As I was painting my front door turquoise last Saturday, I found myself thinking of high school English class. Do you remember your first day of high school English class? You know, the one where, after handing you a five page syllabus with a list of books to be read during the semester, the teacher calmly explained that, at the end of the semester, you would be writing a twenty page, typed (single spaced) report with properly formatted foot notes and a bibliography?
I remember sitting at my desk, still sunburned from my final day of summer vacation, staring at the neatly typed pages before me, wondering how in the world I'd ever manage to read all of those books and write that huge paper. Heck, I barely knew what a footnote was... and I most assuredly had no clue about proper format.
Just when the lump that had been in my throat was turning into a knot in my stomach, the teacher explained that when you have a mountain of work ahead of you, it's best to start at the top of the list and, rather to look at everything that needs to be done, to work through the tasks one at a time.
So, beginning last week when we closed on the French Farm Project, rather than looking at the mountain of things that need to be completed and/or repaired, I decided to start at the beginning. Yep, I started with the front and back doors to the house. These are the doors that we will open and close as we come and go and those which will welcome family and friends.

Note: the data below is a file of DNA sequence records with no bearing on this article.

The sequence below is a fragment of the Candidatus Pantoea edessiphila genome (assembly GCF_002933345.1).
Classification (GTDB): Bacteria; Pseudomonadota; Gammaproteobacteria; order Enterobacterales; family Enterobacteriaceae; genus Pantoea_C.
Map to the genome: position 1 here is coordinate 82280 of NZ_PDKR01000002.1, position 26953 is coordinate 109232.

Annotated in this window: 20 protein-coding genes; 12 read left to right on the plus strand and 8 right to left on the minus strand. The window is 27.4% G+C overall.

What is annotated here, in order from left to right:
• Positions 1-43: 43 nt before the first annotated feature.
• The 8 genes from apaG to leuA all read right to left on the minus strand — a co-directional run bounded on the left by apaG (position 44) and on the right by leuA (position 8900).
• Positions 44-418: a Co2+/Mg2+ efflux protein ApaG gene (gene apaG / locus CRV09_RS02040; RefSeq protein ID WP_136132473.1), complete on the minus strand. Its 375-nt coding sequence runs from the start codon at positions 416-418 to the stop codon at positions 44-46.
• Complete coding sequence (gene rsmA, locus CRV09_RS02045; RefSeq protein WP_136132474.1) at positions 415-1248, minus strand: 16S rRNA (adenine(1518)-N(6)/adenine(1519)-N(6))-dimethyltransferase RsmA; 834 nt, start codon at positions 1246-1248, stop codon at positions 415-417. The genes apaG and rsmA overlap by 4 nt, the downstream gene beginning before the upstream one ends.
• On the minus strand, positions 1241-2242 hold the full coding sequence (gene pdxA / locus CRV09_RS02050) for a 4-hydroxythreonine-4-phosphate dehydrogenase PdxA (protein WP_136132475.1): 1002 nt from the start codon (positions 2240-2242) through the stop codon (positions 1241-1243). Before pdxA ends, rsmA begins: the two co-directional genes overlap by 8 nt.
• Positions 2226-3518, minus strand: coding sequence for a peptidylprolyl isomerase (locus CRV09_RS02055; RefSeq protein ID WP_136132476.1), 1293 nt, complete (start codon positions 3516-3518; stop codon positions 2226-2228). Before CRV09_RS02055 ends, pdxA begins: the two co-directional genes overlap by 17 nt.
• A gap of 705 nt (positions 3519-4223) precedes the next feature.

It seemed only logical that these doors should be the first to get their French Farm House makeover. I love the doors, especially the front door which has its original brass hardware and brass thresh hold. Our locksmith re-keyed the deadbolt and tightened it up for me. I polished the brass just a little bit with steel wool. I decided to leave it a slightly tarnished because, after all, this house has a history and I'm embracing
This soft turquoise is the new color for the exterior doors, shutters and garage doors at the French Farm House Project. It's Benjamin Moore Exterior paint in Historic Color HC-138: Covington Blue in a satin finish.
I love every thing about this shade! It's warm... and soft... and just bright enough to give the house a little pop of color without being in your face. The red brick on the house will be lime-washed in the near future. More on that topic when I do it.
I'll admit, the list of projects at this house is long and there are times that I get just a little overwhelmed, but then I remember English class and I remember that I'm rehabbing this house one project at a time. It makes me feel a lot better about the fact that I had to start a new page in the notebook yesterday when I added a couple of things to the list. :)
Up Next: duct work cleaning...and the Kitchen